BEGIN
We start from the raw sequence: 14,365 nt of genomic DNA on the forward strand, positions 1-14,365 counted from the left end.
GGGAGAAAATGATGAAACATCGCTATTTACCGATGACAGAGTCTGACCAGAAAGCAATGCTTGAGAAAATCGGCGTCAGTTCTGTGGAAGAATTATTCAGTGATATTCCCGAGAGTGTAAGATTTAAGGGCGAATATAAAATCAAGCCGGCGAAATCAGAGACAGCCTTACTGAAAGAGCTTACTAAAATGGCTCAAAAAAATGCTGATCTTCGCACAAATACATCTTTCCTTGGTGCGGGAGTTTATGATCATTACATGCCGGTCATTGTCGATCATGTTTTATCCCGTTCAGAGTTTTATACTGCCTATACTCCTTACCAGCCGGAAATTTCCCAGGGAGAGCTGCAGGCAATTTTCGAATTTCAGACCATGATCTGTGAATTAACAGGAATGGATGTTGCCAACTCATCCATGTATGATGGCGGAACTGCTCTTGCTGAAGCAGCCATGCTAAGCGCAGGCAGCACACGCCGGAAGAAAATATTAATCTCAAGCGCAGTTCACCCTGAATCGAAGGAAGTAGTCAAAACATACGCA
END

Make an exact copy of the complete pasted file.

We start from the raw sequence: 14,365 nt of genomic DNA on the forward strand, positions 1-14,365 counted from the left end.
GGGAGAAAATGATGAAACATCGCTATTTACCGATGACAGAGTCTGACCAGAAAGCAATGCTTGAGAAAATCGGCGTCAGTTCTGTGGAAGAATTATTCAGTGATATTCCCGAGAGTGTAAGATTTAAGGGCGAATATAAAATCAAGCCGGCGAAATCAGAGACAGCCTTACTGAAAGAGCTTACTAAAATGGCTCAAAAAAATGCTGATCTTCGCACAAATACATCTTTCCTTGGTGCGGGAGTTTATGATCATTACATGCCGGTCATTGTCGATCATGTTTTATCCCGTTCAGAGTTTTATACTGCCTATACTCCTTACCAGCCGGAAATTTCCCAGGGAGAGCTGCAGGCAATTTTCGAATTTCAGACCATGATCTGTGAATTAACAGGAATGGATGTTGCCAACTCATCCATGTATGATGGCGGAACTGCTCTTGCTGAAGCAGCCATGCTAAGCGCAGGCAGCACACGCCGGAAGAAAATATTAATCTCAAGCGCAGTTCACCCTGAATCGAAGGAAGTAGTCAAAACATACGCA